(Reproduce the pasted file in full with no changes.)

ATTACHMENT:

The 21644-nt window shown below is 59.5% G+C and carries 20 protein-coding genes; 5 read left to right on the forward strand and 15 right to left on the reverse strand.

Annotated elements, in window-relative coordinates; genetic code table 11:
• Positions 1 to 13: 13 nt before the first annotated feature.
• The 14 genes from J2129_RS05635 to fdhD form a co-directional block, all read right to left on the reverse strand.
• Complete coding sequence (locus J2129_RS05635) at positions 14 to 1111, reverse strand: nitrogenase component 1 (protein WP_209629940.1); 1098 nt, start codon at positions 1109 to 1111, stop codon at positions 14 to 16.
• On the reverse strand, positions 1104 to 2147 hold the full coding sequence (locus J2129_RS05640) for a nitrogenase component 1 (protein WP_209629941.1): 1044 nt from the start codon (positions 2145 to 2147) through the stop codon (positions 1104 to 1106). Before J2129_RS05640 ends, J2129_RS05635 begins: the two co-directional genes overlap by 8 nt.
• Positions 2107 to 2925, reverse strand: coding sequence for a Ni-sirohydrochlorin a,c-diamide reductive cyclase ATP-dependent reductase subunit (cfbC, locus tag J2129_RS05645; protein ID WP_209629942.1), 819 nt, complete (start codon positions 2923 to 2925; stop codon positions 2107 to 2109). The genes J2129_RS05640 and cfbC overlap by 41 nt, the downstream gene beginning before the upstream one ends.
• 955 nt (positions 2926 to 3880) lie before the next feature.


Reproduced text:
The 21644-nt window shown below is 59.5% G+C and carries 20 protein-coding genes; 5 read left to right on the forward strand and 15 right to left on the reverse strand.

Annotated elements, in window-relative coordinates; genetic code table 11:
• Positions 1 to 13: 13 nt before the first annotated feature.
• The 14 genes from J2129_RS05635 to fdhD form a co-directional block, all read right to left on the reverse strand.
• Complete coding sequence (locus J2129_RS05635) at positions 14 to 1111, reverse strand: nitrogenase component 1 (protein WP_209629940.1); 1098 nt, start codon at positions 1109 to 1111, stop codon at positions 14 to 16.
• On the reverse strand, positions 1104 to 2147 hold the full coding sequence (locus J2129_RS05640) for a nitrogenase component 1 (protein WP_209629941.1): 1044 nt from the start codon (positions 2145 to 2147) through the stop codon (positions 1104 to 1106). Before J2129_RS05640 ends, J2129_RS05635 begins: the two co-directional genes overlap by 8 nt.
• Positions 2107 to 2925, reverse strand: coding sequence for a Ni-sirohydrochlorin a,c-diamide reductive cyclase ATP-dependent reductase subunit (cfbC, locus tag J2129_RS05645; protein ID WP_209629942.1), 819 nt, complete (start codon positions 2923 to 2925; stop codon positions 2107 to 2109). The genes J2129_RS05640 and cfbC overlap by 41 nt, the downstream gene beginning before the upstream one ends.
• 955 nt (positions 2926 to 3880) lie before the next feature.